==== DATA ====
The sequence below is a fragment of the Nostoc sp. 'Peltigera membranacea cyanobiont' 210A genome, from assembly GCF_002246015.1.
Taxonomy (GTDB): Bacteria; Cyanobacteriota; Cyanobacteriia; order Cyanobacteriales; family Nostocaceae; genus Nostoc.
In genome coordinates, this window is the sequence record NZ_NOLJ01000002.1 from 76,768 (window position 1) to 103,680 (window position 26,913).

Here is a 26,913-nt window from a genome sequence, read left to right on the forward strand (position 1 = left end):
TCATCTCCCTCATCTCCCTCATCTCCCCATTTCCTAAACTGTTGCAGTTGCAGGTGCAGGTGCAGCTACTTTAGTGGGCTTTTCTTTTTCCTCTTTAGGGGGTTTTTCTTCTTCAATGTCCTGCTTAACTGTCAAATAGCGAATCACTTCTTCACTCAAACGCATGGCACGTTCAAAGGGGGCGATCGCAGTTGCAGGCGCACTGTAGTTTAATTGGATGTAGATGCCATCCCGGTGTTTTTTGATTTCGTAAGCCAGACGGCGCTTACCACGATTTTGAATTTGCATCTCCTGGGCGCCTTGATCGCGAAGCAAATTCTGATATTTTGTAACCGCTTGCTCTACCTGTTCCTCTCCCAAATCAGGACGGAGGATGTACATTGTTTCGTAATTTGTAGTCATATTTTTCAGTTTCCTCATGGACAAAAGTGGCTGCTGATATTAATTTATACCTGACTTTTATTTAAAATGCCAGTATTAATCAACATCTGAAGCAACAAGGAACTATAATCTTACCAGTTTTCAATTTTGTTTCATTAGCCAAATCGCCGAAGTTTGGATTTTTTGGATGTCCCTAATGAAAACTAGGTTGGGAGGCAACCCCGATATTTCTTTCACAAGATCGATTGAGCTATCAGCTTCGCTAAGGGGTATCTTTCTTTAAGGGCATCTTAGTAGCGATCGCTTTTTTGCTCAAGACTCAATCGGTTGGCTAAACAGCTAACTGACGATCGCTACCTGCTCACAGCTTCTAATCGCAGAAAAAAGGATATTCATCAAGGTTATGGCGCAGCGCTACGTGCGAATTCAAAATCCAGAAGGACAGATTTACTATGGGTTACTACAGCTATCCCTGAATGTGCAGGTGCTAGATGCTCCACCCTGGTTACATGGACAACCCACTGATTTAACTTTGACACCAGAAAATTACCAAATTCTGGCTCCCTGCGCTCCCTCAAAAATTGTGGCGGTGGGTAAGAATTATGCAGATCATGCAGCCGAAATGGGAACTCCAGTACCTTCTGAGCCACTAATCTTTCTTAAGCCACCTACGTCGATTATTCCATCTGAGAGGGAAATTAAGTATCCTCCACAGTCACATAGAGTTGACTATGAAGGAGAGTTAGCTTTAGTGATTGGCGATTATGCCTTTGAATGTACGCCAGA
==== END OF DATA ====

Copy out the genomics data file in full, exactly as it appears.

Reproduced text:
The sequence below is a fragment of the Nostoc sp. 'Peltigera membranacea cyanobiont' 210A genome, from assembly GCF_002246015.1.
Taxonomy (GTDB): Bacteria; Cyanobacteriota; Cyanobacteriia; order Cyanobacteriales; family Nostocaceae; genus Nostoc.
In genome coordinates, this window is the sequence record NZ_NOLJ01000002.1 from 76,768 (window position 1) to 103,680 (window position 26,913).

Here is a 26,913-nt window from a genome sequence, read left to right on the forward strand (position 1 = left end):
TCATCTCCCTCATCTCCCTCATCTCCCCATTTCCTAAACTGTTGCAGTTGCAGGTGCAGGTGCAGCTACTTTAGTGGGCTTTTCTTTTTCCTCTTTAGGGGGTTTTTCTTCTTCAATGTCCTGCTTAACTGTCAAATAGCGAATCACTTCTTCACTCAAACGCATGGCACGTTCAAAGGGGGCGATCGCAGTTGCAGGCGCACTGTAGTTTAATTGGATGTAGATGCCATCCCGGTGTTTTTTGATTTCGTAAGCCAGACGGCGCTTACCACGATTTTGAATTTGCATCTCCTGGGCGCCTTGATCGCGAAGCAAATTCTGATATTTTGTAACCGCTTGCTCTACCTGTTCCTCTCCCAAATCAGGACGGAGGATGTACATTGTTTCGTAATTTGTAGTCATATTTTTCAGTTTCCTCATGGACAAAAGTGGCTGCTGATATTAATTTATACCTGACTTTTATTTAAAATGCCAGTATTAATCAACATCTGAAGCAACAAGGAACTATAATCTTACCAGTTTTCAATTTTGTTTCATTAGCCAAATCGCCGAAGTTTGGATTTTTTGGATGTCCCTAATGAAAACTAGGTTGGGAGGCAACCCCGATATTTCTTTCACAAGATCGATTGAGCTATCAGCTTCGCTAAGGGGTATCTTTCTTTAAGGGCATCTTAGTAGCGATCGCTTTTTTGCTCAAGACTCAATCGGTTGGCTAAACAGCTAACTGACGATCGCTACCTGCTCACAGCTTCTAATCGCAGAAAAAAGGATATTCATCAAGGTTATGGCGCAGCGCTACGTGCGAATTCAAAATCCAGAAGGACAGATTTACTATGGGTTACTACAGCTATCCCTGAATGTGCAGGTGCTAGATGCTCCACCCTGGTTACATGGACAACCCACTGATTTAACTTTGACACCAGAAAATTACCAAATTCTGGCTCCCTGCGCTCCCTCAAAAATTGTGGCGGTGGGTAAGAATTATGCAGATCATGCAGCCGAAATGGGAACTCCAGTACCTTCTGAGCCACTAATCTTTCTTAAGCCACCTACGTCGATTATTCCATCTGAGAGGGAAATTAAGTATCCTCCACAGTCACATAGAGTTGACTATGAAGGAGAGTTAGCTTTAGTGATTGGCGATTATGCCTTTGAATGTACGCCAGA